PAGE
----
The lack of public charging stations is often cited as one of the key reasons why American motorists have been reluctant to switch from gas to battery-powered vehicles. But that excuse may not hold up much longer as it becomes both easier and cheaper to plug in, whether at home or on the road.
That was underscored by the news that a service station in Takoma Park, Maryland, has become the country’s first to completely replace its gas pumps with high-speed chargers. Thousands of quick-charge locations are either already open or in the planning stages, according to companies like EVgo, Chargepoint and Electrify America.
At the same time, home charging systems are becoming both faster and less expensive, Audi among the automakers that have teamed up with Amazon to allow buyers of plug-based vehicles to both purchase a charger and schedule installation all at the same time.
Takoma Park’s RS Automotive was just one of the tens of thousands of traditional gas stations dotting the American landscape until owner Depeswar Doley decided he didn’t want to continue dealing with the hassles of working with petroleum distributors. So, with some encouragement from the city’s public works manager – and his 17-year-old daughter – Doley decided to pull out the pumps and plug in a new set of fast chargers.
The good news for the businessman is that Takoma Park’s current pair of public chargers are always busy. But, considering there are a grand total of just 21,000 EVs registered in Maryland, “It’s not something that I expect to become rich overnight, or something like that, but it’s a good cause [and] good for the environment,” Doley told CNBC.
It helped, of course, that he got $786,000 in grants from the Electric Vehicle Institute and the Maryland Energy Administration to help cover the costs of the changeover.
Each of RS Automotive’s chargers will have a maximum capacity of 200 kilowatts, or four times the capacity of first-generation Level 3 quick-chargers. While only a handful of vehicles can draw that much current, more are on the way, including the new Porsche Taycan which will be able to get an 80% top-off from a depleted battery in around 20-30 minutes.
While the Maryland station is believed to be the first in the U.S. to completely switch from gasoline to electric, other service stations are adding quick-chargers and still more ground-up charging stations are being built across the country. Major roadways are a primary target for companies like Chargepoint and EVgo. Several recently opened along the Ohio Turnpike, for example. But others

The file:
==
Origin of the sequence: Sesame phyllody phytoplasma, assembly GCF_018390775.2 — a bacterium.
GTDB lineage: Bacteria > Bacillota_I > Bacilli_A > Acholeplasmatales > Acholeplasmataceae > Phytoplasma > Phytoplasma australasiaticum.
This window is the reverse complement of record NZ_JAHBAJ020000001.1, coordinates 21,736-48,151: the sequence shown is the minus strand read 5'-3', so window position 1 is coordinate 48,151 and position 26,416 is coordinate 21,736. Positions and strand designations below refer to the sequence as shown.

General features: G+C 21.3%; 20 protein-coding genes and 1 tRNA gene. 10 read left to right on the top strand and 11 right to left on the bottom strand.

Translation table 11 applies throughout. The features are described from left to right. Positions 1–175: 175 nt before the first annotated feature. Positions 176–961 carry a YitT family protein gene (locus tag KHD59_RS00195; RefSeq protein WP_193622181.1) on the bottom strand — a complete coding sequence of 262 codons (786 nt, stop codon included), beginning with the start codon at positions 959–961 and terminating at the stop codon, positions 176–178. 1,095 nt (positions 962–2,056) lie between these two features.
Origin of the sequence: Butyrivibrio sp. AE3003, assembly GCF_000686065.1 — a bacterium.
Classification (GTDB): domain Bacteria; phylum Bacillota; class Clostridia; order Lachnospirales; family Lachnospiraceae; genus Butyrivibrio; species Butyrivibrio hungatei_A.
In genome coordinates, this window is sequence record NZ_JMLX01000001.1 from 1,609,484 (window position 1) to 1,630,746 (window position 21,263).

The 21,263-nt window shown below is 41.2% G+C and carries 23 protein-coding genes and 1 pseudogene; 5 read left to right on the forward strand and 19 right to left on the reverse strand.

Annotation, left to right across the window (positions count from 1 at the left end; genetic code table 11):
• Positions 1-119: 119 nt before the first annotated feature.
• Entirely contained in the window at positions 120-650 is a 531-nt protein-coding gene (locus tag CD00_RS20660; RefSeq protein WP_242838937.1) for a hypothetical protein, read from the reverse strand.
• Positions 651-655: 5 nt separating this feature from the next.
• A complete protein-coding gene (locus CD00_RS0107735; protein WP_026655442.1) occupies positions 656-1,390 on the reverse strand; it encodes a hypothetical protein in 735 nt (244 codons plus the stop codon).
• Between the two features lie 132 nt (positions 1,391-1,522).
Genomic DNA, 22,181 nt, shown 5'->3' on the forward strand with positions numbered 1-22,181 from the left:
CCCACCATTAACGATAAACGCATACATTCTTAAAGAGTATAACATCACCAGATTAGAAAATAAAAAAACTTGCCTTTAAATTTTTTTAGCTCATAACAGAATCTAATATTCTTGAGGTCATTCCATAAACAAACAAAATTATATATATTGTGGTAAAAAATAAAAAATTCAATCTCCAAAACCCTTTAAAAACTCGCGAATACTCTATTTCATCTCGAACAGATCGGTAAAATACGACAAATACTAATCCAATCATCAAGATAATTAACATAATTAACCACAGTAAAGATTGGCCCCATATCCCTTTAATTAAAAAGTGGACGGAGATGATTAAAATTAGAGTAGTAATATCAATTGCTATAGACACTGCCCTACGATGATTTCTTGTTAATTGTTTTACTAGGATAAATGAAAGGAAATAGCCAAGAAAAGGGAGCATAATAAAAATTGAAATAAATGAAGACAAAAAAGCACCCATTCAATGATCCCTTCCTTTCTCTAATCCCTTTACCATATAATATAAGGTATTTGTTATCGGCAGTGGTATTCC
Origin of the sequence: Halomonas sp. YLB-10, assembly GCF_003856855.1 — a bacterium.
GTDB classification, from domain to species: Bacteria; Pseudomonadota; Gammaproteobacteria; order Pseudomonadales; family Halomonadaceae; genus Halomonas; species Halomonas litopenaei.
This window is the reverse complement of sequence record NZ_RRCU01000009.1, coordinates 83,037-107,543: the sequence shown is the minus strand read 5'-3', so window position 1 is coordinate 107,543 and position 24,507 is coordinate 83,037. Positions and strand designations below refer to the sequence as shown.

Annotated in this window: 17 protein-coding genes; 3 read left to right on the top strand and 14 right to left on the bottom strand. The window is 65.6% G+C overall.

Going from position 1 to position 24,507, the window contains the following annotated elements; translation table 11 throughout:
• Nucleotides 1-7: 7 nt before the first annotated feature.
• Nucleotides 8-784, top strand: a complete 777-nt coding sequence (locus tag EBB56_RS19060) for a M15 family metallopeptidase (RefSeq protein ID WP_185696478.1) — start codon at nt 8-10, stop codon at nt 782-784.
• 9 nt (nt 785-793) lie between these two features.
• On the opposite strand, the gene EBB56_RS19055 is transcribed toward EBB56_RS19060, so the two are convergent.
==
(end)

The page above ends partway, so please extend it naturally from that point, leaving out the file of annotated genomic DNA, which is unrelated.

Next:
are going into places where EV owners are likely to congregate. Electrify America, the start-up funded by a $2 billion settlement from Volkswagen’s diesel emissions scandal, is putting hundreds in at WalMart store lots.
One of the pluses of owning a plug-based vehicle is the ability to charge at home, something that 80% of current EV owners do on a regular basis, according to industry data. As a result, “You won’t need nearly as many (public) charging stations as you have gas stations today,” Pasquale Romano, CEO of Chargepoint, told TheDetroitBureau.com.
Early home chargers were expensive but prices are falling, even as the devices become faster and more versatile. The new Chargepoint Home Flex system, for example, can deliver up to 50 amps of power at 240 volts. While not close to matching the range-restoring capacity of a public quick-charger, the Home Flex can add up to 37 miles per hour, ensuring all but the longest-range EVs will have a full battery after being plugged in overnight.
At $699, the Home Flex is a bit more than the also-new $499 system offered by Electrify America, though it offers faster charging for those who can tap a 50-amp circuit. The Chargepoint and Electrify America devices can be purchased through Amazon – like Audi’s home charger – which will handle installation at the same time.
The U.S. is by no means the only market where public chargers are fast rolling out. In China, the government and commercial charging ventures are installing thousands of public stations, a critical step in backing up Beijing’s New Energy Vehicle mandate. By 2025, regulators are calling for sales of around 5 million plug-based vehicles annually, 20% of overall automotive sales.
Perhaps no country is pushing harder to set up a charging infrastructure than Norway, however, and for good reason, considering EVs currently account for around half of all new vehicle sales.
Like Maryland’s RS Automotive, Oslo’s Circle K station yanked out all of its gas pumps this summer, replacing them with chargers.
“We’re in a new era. It is a historic milestone that the gas station chains replace fossil fuel pumps with quick chargers. We congratulate Circle K for investing properly in electric cars,” said Christina Bu, secretary general of the Norwegian Electric Car Association, in a press release. “Soon we will see that more and more petrol and diesel pumps are being replaced by fast chargers and gas stations are becoming energy stations.”